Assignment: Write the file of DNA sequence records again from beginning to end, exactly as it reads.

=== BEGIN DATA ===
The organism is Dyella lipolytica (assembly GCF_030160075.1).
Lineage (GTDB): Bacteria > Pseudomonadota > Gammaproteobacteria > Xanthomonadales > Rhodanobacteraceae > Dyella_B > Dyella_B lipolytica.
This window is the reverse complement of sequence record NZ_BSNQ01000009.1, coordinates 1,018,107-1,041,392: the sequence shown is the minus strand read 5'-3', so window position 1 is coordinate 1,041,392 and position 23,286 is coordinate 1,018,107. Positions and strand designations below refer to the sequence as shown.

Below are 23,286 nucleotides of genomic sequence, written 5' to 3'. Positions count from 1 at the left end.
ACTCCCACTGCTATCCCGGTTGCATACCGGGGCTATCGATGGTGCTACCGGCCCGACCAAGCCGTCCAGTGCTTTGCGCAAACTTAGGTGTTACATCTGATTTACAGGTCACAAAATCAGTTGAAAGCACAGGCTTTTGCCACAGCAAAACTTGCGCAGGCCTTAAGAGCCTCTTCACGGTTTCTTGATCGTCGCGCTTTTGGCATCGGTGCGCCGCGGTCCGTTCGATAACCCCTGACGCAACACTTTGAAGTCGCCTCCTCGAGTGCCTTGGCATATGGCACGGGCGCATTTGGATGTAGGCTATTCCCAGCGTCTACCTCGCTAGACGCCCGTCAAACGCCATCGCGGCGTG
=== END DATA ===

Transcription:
The organism is Dyella lipolytica (assembly GCF_030160075.1).
Lineage (GTDB): Bacteria > Pseudomonadota > Gammaproteobacteria > Xanthomonadales > Rhodanobacteraceae > Dyella_B > Dyella_B lipolytica.
This window is the reverse complement of sequence record NZ_BSNQ01000009.1, coordinates 1,018,107-1,041,392: the sequence shown is the minus strand read 5'-3', so window position 1 is coordinate 1,041,392 and position 23,286 is coordinate 1,018,107. Positions and strand designations below refer to the sequence as shown.

Below are 23,286 nucleotides of genomic sequence, written 5' to 3'. Positions count from 1 at the left end.
ACTCCCACTGCTATCCCGGTTGCATACCGGGGCTATCGATGGTGCTACCGGCCCGACCAAGCCGTCCAGTGCTTTGCGCAAACTTAGGTGTTACATCTGATTTACAGGTCACAAAATCAGTTGAAAGCACAGGCTTTTGCCACAGCAAAACTTGCGCAGGCCTTAAGAGCCTCTTCACGGTTTCTTGATCGTCGCGCTTTTGGCATCGGTGCGCCGCGGTCCGTTCGATAACCCCTGACGCAACACTTTGAAGTCGCCTCCTCGAGTGCCTTGGCATATGGCACGGGCGCATTTGGATGTAGGCTATTCCCAGCGTCTACCTCGCTAGACGCCCGTCAAACGCCATCGCGGCGTG